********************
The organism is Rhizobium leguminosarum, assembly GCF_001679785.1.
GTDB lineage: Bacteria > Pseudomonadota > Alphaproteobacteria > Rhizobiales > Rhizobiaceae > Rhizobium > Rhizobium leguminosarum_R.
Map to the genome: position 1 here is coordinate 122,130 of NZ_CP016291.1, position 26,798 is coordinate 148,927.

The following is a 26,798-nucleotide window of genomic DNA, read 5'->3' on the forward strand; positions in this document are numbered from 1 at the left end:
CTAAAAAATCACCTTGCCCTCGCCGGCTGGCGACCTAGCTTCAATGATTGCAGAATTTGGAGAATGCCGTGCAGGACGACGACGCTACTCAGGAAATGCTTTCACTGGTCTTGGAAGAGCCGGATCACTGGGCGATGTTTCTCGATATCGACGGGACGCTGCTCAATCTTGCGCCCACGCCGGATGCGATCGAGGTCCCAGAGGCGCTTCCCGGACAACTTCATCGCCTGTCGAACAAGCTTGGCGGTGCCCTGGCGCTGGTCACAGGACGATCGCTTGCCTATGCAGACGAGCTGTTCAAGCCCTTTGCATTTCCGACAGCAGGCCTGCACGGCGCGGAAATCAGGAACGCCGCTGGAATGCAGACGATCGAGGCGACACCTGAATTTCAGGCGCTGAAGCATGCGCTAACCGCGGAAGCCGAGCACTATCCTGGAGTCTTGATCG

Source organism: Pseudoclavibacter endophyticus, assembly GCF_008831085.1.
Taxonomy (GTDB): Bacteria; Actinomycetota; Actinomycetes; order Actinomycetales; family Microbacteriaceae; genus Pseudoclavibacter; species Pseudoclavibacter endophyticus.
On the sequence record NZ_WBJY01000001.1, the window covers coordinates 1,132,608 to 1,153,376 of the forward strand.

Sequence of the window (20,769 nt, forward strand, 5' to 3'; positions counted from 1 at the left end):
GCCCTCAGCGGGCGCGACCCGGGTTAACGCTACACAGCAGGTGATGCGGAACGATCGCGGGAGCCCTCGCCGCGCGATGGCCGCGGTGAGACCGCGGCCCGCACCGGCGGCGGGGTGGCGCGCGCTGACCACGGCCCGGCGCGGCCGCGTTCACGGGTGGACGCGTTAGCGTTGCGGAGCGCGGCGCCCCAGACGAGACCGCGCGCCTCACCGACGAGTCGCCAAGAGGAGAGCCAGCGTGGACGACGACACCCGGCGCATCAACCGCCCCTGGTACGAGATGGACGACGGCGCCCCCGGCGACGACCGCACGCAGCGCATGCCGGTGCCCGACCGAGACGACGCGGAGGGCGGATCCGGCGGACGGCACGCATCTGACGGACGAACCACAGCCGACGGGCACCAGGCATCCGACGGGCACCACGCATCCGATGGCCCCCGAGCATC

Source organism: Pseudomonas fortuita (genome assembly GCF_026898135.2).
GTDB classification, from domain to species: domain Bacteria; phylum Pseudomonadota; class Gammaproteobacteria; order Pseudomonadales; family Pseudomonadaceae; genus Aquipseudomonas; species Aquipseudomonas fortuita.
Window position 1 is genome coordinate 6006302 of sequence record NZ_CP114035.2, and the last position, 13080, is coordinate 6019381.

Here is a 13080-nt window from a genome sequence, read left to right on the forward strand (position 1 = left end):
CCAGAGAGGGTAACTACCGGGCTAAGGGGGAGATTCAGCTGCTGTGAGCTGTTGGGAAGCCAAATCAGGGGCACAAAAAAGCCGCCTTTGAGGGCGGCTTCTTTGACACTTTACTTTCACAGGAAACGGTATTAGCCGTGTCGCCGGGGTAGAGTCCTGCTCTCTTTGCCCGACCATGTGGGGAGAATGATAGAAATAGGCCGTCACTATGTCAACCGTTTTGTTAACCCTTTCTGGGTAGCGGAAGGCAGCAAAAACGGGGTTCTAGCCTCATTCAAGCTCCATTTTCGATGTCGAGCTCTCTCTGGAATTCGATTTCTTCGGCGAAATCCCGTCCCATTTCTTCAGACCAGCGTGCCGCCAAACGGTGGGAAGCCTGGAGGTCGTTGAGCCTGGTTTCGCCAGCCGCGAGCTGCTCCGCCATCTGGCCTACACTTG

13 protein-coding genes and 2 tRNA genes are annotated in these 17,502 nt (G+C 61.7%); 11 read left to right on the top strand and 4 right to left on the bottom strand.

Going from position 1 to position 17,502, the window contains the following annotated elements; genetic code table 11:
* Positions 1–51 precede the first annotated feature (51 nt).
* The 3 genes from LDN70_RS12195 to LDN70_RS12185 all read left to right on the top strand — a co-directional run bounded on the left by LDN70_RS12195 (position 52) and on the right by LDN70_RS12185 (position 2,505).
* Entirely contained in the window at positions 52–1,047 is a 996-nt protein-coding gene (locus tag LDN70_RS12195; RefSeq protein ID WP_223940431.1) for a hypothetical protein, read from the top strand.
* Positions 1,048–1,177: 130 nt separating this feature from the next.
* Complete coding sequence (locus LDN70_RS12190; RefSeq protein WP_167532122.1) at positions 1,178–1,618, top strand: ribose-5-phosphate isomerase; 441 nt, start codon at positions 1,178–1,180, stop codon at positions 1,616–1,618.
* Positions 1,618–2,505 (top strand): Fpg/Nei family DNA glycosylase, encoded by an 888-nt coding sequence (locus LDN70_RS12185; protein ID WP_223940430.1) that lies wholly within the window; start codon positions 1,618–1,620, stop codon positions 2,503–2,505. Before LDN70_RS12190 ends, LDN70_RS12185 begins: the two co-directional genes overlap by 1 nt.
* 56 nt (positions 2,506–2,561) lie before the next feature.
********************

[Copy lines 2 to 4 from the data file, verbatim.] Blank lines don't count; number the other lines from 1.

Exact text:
GTDB lineage: Bacteria > Pseudomonadota > Alphaproteobacteria > Rhizobiales > Rhizobiaceae > Rhizobium > Rhizobium leguminosarum_R.
Map to the genome: position 1 here is coordinate 122,130 of NZ_CP016291.1, position 26,798 is coordinate 148,927.

The following is a 26,798-nucleotide window of genomic DNA, read 5'->3' on the forward strand; positions in this document are numbered from 1 at the left end: